Last year, Sulley had to go to the emergency vet after eating half  his Jolly ball. He was given an injection to make him sick and when it was all over, an injection to stop him feeling sick. The cost was £160

(£100 out-of-hours and £60 for the drugs). My friend had a similar situation last week when her dog ate a sponge. The chain

out-of-hours vet charged over £300 for very similar treatment. Michelle Allen


The Association of Private Pet Cemeteries and Crematoria advice:

Pet cremation is unregulated, has a history of fraud and mis-selling, is sold by third parties as a source of profit, and is usually carried out in secret behind closed doors. ‘Caveat emptor’ or ‘buyer beware’  has never been more relevant…

Your idea of the service you want for your pet may be very different from someone else’s. One person’s cremation can be another’s disposal. In view of this, only select a facility where you have a full written description of what happens. Don’t worry – there shouldn’t be any gruesome descriptions, as there are no gruesome elements to a proper cremation service.

The description should include:

How and when the pet will be transported to the crematorium. Will the pet be piled into a van with other pets and possibly the veterinary waste collected at the same time, or carefully transported on its own or alongside other pets?

How will the pet be kept at the crematorium before cremation?

Different options, such as individual or communal cremation, burial or simple disposal.

How will the cremation be carried out?

For an individual cremation, will the pet be in a chamber on its own, and how will they guarantee there are no remains of other pets and that all remains will be collected? For a communal cremation, will the pet be piled into a large incinerator or handled carefully and just placed side by side with other pets?

The choices for the presentation of the ashes.

Timescale and cost

Don’t be pushed into using a service sold by your veterinary surgery if it does not meet your needs. Take time to make a decision and remember that you will probably not be thinking clearly at the moment of your pet’s death.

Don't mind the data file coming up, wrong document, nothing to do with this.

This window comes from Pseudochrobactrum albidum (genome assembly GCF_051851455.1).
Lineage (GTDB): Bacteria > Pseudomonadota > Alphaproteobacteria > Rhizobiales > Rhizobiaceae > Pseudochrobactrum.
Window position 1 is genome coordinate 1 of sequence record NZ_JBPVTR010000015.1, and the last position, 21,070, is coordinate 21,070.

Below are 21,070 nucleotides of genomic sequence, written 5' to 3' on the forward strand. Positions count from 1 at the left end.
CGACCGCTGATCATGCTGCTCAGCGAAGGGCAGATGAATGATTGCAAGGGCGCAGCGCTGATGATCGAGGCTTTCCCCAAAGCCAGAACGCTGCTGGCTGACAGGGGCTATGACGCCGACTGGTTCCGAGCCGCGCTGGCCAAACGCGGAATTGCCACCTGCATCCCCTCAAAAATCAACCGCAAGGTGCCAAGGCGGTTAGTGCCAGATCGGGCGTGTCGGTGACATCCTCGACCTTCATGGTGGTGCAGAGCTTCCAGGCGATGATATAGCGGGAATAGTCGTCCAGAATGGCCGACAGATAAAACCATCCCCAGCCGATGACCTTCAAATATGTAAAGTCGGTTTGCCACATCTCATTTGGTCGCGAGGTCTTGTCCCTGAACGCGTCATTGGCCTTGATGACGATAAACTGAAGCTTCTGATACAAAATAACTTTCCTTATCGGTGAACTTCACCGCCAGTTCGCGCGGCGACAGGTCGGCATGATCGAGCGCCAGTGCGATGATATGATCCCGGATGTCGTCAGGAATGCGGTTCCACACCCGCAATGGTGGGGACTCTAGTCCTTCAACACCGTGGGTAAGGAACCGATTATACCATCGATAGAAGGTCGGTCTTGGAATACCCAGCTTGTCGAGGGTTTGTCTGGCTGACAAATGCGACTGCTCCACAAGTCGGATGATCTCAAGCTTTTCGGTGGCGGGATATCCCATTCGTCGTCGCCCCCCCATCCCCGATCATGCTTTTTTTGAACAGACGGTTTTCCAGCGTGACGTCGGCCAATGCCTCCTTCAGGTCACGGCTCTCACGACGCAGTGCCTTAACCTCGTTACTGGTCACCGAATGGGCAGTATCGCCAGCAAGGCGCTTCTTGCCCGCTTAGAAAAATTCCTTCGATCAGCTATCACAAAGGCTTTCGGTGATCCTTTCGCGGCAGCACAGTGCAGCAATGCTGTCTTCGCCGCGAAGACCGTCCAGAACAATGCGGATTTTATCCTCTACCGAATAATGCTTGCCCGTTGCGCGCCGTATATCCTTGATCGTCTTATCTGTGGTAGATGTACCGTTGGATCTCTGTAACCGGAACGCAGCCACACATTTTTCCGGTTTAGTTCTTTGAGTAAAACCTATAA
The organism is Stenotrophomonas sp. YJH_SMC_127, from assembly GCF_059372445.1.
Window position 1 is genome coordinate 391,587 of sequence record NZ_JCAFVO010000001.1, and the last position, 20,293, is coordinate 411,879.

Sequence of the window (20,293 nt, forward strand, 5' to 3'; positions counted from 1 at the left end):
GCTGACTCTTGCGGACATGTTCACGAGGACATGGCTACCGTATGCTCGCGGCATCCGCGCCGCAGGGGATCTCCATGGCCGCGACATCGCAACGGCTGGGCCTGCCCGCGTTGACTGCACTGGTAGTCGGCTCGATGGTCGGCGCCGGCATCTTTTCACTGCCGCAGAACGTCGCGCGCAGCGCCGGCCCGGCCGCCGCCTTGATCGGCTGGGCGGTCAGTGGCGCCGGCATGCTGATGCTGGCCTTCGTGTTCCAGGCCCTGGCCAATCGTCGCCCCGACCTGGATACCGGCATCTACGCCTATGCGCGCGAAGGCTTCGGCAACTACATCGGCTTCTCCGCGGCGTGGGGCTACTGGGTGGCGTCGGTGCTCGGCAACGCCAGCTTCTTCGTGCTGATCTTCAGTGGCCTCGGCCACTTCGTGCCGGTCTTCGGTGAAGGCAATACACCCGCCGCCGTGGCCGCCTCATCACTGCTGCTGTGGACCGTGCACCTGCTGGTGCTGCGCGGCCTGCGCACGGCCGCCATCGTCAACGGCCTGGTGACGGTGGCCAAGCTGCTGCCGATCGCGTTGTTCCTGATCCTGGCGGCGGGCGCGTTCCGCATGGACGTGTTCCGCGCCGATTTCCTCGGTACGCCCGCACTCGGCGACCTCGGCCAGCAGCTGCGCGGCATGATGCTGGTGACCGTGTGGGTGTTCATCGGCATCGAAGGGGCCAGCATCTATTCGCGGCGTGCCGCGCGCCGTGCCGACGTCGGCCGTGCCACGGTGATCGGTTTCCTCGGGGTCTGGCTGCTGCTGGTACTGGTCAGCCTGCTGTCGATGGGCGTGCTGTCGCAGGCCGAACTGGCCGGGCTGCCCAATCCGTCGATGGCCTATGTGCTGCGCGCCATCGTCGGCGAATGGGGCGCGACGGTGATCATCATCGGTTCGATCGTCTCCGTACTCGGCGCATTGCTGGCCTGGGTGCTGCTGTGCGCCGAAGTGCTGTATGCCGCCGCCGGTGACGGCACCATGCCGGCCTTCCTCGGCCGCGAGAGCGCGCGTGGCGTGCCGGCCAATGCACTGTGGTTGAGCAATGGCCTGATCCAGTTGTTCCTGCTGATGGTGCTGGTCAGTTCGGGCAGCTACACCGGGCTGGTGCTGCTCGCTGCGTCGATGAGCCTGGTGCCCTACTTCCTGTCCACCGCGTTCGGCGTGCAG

The Association of Private Pet Cemeteries and Crematoria reserve the term ‘cremation’ for cremation services that transport, store and carry out the cremation in a respectful and dignified way that adheres to their detailed code of practice. However, the term cremation can also be used by other parties to hide a basic disposal service, sometimes through a misguided attempt not to upset a client.

If you can obtain all the information and are satisfied with the service, then you can arrange a cremation through your vet. However, you may find it offers more peace of mind to deal directly with the crematorium, possibly even to attend the cremation to reassure yourself and feel a part of the process. Whatever you choose, be sure it is the right thing for you.

Key messages

Do your research well ahead of needing a service. How the pet is identified and cremated (and how the remains are extracted from the chamber and identified afterwards) are all important. Only after ensuring the basics are carried out properly should people be concerned about what urn to have. If choosing an individualcremation service, the most important part is ensuring you get all of – and only – your pet’s ashes back!

On costs, pay little attention to the price charged by vets. It may be reassuringly expensive, but until vets are forced to itemise their prices to show the cost price they are charged separately to their administrative fees, you may be paying over the odds for a basic weekly service.

Give yourself time after your loss to make an informed decision – don’t be rushed by your vet. A good vet will give you time to decide what you want and whether you want to use a different company to the one they are offering you.

Article originally published in the July 2019 edition